Seasonal stress physiology and body condition differ among co-occurring tropical finch species

Kimberly Maute, Kris French, Sarah Legge, Lee B Astheimer

    Research output: Contribution to journalArticle

    Abstract

    Seasonal changes in avian hormonal stress responses and condition are well known for common species found at temperate and arctic latitudes, but declining and tropical species are poorly studied. This study compares stress and condition measures of co-occurring declining and non-declining tropical grass finch species in Australia. We monitored declining Gouldian finches (Erythrura gouldiae) and non-declining long-tailed and masked finches (Poepila acuticauda and P. personata) during two seasons that are potentially stressful: peak breeding (early dry season when food is plentiful) and moult (late dry to early wet season when food may be scarce). We measured body condition (muscle and fat), haematocrit, and stress response to capture using plasma corticosterone and binding globulin concentrations. All species had higher muscle and lower fat indices during breeding than moult. Haematocrit did not consistently differ between seasons. Long-tailed finches had higher stress responses during breeding than moult, similar to other passerines studied. Masked finches showed no seasonal changes in stress response. Gouldian finches had stress response patterns opposite to those of long-tailed finches, with higher stress responses during moult. However, seasonal trends in Gouldian and long-tailed finch stress responses sometimes differed between years or sites. The differences in stress response patterns between species suggest that the declining Gouldian finch is more sensitive to recent environmental changes which are thought to further reduce grass seed food resources during the late dry to early wet season. Retention of stress responsiveness during a protracted moult could increase the survival potential of Gouldian finches. This study highlights the utility of stress and condition indices to determine the sensitivity of co-occurring species to environmental conditions.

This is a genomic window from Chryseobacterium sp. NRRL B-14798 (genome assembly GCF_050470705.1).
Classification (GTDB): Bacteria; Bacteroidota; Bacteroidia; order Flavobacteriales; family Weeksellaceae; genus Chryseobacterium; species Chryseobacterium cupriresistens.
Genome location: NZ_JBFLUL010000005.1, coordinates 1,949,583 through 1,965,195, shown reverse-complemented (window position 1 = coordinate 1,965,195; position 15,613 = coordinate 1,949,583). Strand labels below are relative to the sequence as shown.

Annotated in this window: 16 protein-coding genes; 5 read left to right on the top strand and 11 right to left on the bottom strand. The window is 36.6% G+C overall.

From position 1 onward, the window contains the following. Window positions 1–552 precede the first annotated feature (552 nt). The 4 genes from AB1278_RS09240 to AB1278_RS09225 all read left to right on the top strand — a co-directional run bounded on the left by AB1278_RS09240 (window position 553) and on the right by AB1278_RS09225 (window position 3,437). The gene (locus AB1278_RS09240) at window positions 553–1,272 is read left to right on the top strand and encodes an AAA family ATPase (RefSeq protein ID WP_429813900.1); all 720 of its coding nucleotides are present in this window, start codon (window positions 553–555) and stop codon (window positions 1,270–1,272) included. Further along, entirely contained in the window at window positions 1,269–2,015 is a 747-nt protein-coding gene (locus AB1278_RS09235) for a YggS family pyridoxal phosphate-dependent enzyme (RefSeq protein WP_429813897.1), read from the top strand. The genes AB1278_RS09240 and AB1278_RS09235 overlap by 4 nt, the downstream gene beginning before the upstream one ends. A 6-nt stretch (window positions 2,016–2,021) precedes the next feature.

Original languageEnglish
    Pages (from-to)1023-1037
    Number of pages15
    JournalJournal of Comparative Physiology B: biochemical, systemic, and environmental physiology
    Volume183
    Issue number8
    DOIs
    Publication statusPublished - 2013

    Fingerprint Dive into the research topics of 'Seasonal stress physiology and body condition differ among co-occurring tropical finch species'. Together they form a unique fingerprint.

    Cite this